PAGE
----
Locals ready for Loch Katrine tourism boost after pandemic pain

After two challenging years of major disruption caused by Covid-19, there is some optimism at Loch Katrine.

Locals are hopeful of a strong recovery in UK and overseas tourist markets during the season ahead – crucial for the popular destination where £1.25 million is currently being spent on visitor facility improvements.

Following recent excellent spring weather, signs of improvement are said to be evident all around the popular Trossachs loch with visitors out and about walking, cycling and taking boat trips.

At Stronachlachar, new tenants have taken over the Pier Café, whilst over £100,000 has been spent doubling the car park capacity and creating new serviced motorhome pitches that all have spectacular loch views.

The new car park and motorhome pitches at Stronachlachar

The 14-mile lochside road, one of Scotland’s most popular family friendly cycling routes, has recently been extensively resurfaced by Scottish Water.

On the water, strong advanced bookings for cruises from UK and overseas coach operators have resulted in an increase in the number of scheduled daily sailings.

As James Fraser, CEO of Loch Katrine, explains, there is real momentum for Loch Katrine and the Trossachs as a whole.

“The Stronachlachar improvements follow on from work last autumn to increase the capacity of nearby Ben A’an’s car park, a project delivered by Forestry and Land Scotland which we helped facilitate with funding support from the VisitScotland Rural Tourism Infrastructure Fund.

“I am particularly pleased with how Stronachlachar is now looking with a new woodland car park and other sympathetic landscaping improvements. This idyllic spot was hit hard by winter storms, and there has been a lot of work to get the lochside setting ready for the season.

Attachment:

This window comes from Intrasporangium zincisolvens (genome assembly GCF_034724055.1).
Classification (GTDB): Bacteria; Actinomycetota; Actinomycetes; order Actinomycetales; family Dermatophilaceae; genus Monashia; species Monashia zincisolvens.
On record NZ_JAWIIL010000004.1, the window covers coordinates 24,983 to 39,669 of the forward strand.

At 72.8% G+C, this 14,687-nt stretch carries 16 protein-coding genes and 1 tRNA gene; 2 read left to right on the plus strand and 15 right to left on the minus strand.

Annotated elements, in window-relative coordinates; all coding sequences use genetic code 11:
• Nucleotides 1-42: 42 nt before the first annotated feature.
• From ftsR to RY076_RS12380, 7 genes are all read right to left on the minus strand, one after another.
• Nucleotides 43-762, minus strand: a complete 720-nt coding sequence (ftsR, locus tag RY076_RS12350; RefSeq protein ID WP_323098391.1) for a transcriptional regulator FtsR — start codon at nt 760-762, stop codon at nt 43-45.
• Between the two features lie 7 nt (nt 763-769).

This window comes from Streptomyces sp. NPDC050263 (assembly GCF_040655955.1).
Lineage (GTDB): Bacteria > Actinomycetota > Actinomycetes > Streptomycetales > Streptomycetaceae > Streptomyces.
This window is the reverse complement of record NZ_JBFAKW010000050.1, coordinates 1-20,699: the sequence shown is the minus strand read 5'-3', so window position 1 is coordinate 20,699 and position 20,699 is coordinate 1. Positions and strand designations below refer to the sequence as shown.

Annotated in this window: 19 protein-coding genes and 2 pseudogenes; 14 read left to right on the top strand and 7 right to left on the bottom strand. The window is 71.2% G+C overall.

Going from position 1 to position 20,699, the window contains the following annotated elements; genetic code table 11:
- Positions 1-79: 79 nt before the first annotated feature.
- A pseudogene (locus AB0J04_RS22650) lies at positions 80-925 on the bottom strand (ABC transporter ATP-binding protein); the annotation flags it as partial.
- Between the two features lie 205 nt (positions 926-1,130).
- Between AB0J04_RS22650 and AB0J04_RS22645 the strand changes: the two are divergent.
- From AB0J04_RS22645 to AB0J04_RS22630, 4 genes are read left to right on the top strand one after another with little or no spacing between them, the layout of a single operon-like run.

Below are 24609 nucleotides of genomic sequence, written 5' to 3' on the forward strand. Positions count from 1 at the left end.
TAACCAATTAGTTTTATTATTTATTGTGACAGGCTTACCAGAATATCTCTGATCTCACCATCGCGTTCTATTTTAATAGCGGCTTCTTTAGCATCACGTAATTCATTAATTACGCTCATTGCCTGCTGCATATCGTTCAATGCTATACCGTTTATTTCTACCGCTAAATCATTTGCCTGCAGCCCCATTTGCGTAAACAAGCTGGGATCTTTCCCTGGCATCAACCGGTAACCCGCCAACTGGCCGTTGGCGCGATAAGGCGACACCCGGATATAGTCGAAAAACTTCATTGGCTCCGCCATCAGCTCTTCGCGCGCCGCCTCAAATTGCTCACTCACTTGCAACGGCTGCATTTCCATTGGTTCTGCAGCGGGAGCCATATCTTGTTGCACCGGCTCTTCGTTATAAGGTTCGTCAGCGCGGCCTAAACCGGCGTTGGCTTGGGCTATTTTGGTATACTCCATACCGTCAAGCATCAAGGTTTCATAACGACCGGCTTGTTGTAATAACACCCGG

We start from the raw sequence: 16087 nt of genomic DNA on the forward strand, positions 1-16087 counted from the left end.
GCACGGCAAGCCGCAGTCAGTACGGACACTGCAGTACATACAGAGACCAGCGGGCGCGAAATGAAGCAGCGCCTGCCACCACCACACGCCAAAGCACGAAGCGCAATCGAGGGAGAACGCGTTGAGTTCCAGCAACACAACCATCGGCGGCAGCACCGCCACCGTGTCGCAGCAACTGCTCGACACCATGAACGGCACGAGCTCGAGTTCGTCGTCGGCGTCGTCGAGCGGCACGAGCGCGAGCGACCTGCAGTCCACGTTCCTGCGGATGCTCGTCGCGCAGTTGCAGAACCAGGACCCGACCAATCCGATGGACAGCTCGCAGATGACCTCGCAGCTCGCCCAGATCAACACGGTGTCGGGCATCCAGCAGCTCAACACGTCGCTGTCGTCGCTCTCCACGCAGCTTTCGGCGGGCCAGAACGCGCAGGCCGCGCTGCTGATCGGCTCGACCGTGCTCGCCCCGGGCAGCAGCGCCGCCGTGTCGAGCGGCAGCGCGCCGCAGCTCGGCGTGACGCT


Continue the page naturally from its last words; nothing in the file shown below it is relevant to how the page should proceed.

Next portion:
The site has attracted significant investment ahead of the tourism season

“We are delighted to welcome Mark and Eilidh Allan, who have taken on the Pier Café which is now open for business following a makeover of the premises and the outdoor picnic area.

“It’s good to see the Trossachs on the up, helped in no small part by collaborative work to refresh the Trossachs Trail. To achieve this, we worked closely with Friends of Loch Lomond and The Trossachs and local communities, delivering updated road signs throughout the entire 40-mile route along with a new website and map and guide.”

This summer is crucial for the 122-year-old Steamship Sir Walter Scott, which has been out of action since 2020 due to cracked boilers.

Restoration work is well underway and has been helped by huge public support for the Save our Steamship appeal and boosted by the work of steamboat enthusiasts who earlier this month came from all over Europe to volunteer their expert help with the restoration effort.

The charity recently launched a final 100-day fundraising push with the aspiration to secure the last remaining funds needed to complete the restoration in time for the summer, when if successful Sir Walter Scott Steamship could once again sail on Loch Katrine.


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George Holan

George Holan is chief editor at Plainsmen Post and has articles published in many notable publications in the last decade.

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